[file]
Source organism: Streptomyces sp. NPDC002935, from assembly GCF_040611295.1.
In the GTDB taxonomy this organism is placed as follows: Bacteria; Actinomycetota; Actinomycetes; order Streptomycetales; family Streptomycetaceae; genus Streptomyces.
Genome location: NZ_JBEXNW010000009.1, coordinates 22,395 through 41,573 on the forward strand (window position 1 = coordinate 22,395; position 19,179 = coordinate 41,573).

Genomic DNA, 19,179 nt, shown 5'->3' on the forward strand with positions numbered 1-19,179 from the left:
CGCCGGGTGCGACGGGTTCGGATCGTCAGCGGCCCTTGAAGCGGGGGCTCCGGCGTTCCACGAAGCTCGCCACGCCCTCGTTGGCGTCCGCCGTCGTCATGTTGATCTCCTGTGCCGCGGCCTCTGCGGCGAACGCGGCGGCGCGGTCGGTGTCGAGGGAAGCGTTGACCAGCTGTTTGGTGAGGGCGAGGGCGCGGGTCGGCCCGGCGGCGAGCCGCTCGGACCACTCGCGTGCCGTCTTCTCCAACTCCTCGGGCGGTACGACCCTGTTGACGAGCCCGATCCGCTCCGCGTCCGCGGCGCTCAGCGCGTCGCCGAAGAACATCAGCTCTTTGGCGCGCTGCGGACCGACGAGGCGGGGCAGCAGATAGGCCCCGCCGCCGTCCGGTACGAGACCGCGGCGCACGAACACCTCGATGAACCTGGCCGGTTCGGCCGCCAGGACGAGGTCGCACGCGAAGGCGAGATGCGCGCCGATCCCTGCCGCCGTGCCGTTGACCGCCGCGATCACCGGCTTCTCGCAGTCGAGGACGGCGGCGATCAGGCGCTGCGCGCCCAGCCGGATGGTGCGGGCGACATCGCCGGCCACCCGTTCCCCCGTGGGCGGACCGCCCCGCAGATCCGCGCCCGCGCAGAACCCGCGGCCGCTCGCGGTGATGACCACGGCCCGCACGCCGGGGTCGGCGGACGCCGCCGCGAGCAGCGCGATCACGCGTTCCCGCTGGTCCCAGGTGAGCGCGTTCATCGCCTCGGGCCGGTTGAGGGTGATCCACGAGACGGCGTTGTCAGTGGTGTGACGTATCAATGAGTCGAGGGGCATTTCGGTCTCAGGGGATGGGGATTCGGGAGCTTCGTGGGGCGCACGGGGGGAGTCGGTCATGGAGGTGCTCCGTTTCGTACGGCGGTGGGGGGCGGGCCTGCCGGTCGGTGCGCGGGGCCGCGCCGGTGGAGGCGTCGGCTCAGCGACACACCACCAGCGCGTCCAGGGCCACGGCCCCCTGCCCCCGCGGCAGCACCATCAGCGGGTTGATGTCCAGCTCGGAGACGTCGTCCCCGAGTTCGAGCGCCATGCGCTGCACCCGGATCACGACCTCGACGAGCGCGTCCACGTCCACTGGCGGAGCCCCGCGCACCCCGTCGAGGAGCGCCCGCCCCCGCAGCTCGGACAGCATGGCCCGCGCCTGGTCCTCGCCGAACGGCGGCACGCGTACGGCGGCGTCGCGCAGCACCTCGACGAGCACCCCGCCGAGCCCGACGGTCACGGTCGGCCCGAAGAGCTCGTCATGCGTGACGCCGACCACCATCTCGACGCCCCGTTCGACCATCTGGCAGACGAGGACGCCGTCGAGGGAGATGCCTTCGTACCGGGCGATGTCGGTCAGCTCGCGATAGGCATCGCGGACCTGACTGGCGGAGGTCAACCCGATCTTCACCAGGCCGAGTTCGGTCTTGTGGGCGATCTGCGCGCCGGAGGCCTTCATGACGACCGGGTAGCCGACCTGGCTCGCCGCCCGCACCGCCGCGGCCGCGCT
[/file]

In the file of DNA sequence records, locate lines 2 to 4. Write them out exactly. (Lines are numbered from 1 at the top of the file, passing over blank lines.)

In the GTDB taxonomy this organism is placed as follows: Bacteria; Actinomycetota; Actinomycetes; order Streptomycetales; family Streptomycetaceae; genus Streptomyces.
Genome location: NZ_JBEXNW010000009.1, coordinates 22,395 through 41,573 on the forward strand (window position 1 = coordinate 22,395; position 19,179 = coordinate 41,573).

Genomic DNA, 19,179 nt, shown 5'->3' on the forward strand with positions numbered 1-19,179 from the left: